We are very fortunate with the quality of clinical treatment facilities and services here in Australia. Treatment of any sort is widely acknowledged as one of the more stressful times of life and those treatments are focussed on the direct approach relative to the symptoms. There is growing support and evidence, that modern treatment needs to more holistically treat the person, including the state of mind or “spirit”.
The conversation is a global one and a far-reaching movement involving all care settings. The undertaking of required research, will compliment significant existing research into the connection between visual arts and well-being, completing a much-needed understanding of how best to benefit care recipients with visual art, beyond the primary, and usually somatic, symptoms.
Research in Scandinavia has been world leading in recent years. For example in Denmark, The KØS Museum of Art in Public Spaces recently ran a research based seminar “What Does Art Do in Hospitals”. The KØS curator (Lene Bøgh Rønberg) and her team joined forces with sociologist Annete Stenslund to try and understand some of the rationales that govern existing principles and practices of hospital art.
Structuring the exhibition around 5 themes – colours, views of nature, travel and memory, identification and participation, and life and death, the team investigated the place and impact of art in hospitals and its purported role in supporting a healing process and beyond.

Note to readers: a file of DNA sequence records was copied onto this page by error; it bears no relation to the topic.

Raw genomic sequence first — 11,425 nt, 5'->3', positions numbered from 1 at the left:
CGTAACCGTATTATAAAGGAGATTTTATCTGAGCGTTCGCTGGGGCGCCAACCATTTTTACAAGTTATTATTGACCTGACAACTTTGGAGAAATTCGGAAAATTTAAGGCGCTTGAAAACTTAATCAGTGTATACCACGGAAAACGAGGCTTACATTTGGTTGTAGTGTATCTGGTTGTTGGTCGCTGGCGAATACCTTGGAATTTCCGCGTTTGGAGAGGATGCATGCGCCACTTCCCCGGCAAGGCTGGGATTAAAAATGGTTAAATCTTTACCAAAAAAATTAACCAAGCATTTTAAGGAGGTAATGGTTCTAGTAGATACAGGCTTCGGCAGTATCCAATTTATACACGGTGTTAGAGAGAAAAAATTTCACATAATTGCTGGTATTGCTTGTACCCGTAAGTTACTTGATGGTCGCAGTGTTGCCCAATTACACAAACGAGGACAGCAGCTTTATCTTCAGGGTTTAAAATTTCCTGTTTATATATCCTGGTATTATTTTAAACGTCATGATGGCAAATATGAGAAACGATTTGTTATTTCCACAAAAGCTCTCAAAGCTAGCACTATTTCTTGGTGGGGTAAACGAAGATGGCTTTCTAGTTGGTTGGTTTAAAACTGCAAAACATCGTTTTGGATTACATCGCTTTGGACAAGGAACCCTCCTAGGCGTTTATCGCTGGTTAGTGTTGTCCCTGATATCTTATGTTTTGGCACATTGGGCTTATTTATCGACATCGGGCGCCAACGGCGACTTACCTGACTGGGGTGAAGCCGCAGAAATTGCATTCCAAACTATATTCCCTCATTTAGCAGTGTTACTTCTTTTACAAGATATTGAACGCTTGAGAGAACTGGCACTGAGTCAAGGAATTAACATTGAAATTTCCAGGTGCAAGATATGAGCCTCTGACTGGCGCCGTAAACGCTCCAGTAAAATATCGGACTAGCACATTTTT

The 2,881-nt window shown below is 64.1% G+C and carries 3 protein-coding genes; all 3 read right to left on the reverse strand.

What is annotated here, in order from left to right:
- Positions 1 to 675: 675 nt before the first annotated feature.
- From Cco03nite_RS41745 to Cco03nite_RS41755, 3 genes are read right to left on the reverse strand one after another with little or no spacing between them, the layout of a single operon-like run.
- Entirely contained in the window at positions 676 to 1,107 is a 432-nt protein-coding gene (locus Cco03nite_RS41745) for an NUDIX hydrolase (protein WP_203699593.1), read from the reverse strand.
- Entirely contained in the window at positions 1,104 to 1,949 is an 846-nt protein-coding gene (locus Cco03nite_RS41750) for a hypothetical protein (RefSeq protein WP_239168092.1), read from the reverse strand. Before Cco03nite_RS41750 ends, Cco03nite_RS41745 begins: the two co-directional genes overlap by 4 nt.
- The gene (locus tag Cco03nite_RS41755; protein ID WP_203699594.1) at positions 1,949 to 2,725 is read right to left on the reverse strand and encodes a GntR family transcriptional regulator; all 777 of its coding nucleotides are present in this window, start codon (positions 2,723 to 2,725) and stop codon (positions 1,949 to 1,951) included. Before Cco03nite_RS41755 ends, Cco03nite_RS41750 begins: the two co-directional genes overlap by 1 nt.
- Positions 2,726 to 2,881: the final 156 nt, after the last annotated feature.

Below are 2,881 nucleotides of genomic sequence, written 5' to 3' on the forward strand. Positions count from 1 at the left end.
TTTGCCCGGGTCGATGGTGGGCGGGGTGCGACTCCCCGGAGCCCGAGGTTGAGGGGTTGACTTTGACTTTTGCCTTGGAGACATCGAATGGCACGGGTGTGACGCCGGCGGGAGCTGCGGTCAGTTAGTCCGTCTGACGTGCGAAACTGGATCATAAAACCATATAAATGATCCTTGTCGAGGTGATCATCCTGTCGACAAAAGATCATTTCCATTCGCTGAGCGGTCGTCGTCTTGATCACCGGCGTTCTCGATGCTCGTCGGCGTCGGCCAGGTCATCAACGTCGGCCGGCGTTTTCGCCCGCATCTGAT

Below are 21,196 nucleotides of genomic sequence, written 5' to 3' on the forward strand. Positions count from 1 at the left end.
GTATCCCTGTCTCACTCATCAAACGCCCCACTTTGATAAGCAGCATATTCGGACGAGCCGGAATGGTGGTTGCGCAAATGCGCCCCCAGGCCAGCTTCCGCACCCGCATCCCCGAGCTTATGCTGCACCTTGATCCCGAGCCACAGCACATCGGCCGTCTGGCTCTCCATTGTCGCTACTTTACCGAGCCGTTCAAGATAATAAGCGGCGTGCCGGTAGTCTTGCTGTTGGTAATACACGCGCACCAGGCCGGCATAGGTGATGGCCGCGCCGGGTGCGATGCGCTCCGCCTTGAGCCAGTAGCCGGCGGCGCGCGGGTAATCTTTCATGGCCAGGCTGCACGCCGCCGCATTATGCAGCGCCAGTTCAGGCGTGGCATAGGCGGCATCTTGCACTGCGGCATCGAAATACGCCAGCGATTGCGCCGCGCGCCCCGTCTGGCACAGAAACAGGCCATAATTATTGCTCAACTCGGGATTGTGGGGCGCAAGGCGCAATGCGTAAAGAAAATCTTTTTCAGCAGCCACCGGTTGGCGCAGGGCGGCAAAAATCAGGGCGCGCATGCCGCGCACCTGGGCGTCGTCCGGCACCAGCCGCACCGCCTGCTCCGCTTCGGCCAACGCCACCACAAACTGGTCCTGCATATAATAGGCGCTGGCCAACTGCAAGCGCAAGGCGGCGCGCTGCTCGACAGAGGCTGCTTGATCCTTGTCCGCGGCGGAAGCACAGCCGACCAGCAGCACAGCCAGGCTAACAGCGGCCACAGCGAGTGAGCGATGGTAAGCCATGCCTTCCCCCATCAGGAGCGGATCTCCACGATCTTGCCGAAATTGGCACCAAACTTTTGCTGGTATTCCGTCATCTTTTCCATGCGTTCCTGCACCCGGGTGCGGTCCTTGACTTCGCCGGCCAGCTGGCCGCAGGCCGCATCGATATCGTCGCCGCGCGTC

The findings from this seminar will compliment three years of research already undertaken, and hopefully shed yet more light on how we can bring even better benefit to care settings in selecting visual arts that add genuine benefit to the patient experience.
Much of modern research undertaken, is inspired by work undertaken by Roger S Ulrich in the early 1980’s. In particular his study “View through a Window May Influence Recovery from Surgery” has long been seen as a landmark contribution to further research into visual art and well-being. In a recent interview he was asked “What was the impact of that study on your career?” to which he responded:
“One of the gratifying things about the study is that in recent years, several medical researchers working independently have reproduced the main results. In other words, the findings hold up when tested by others. There is quite an active area of medical research today that uses nature distraction to reduce pain. Most of these studies are rigorous; virtually all have reported significant pain-reduction effects; and all cite the window view study as a starting point.” (to read the full interview click here)
Roger Ulrich’s studies have stood the test of time but in 35 years we have not significantly advanced on those findings.
The time is now, and the care community is really starting to show an understanding for the need to place value in determining how best to apply visual art to the advantage of the patient well-being and improved experience.
How would you know if the art in your care setting is providing maximum benefit towards improving the patient experience?
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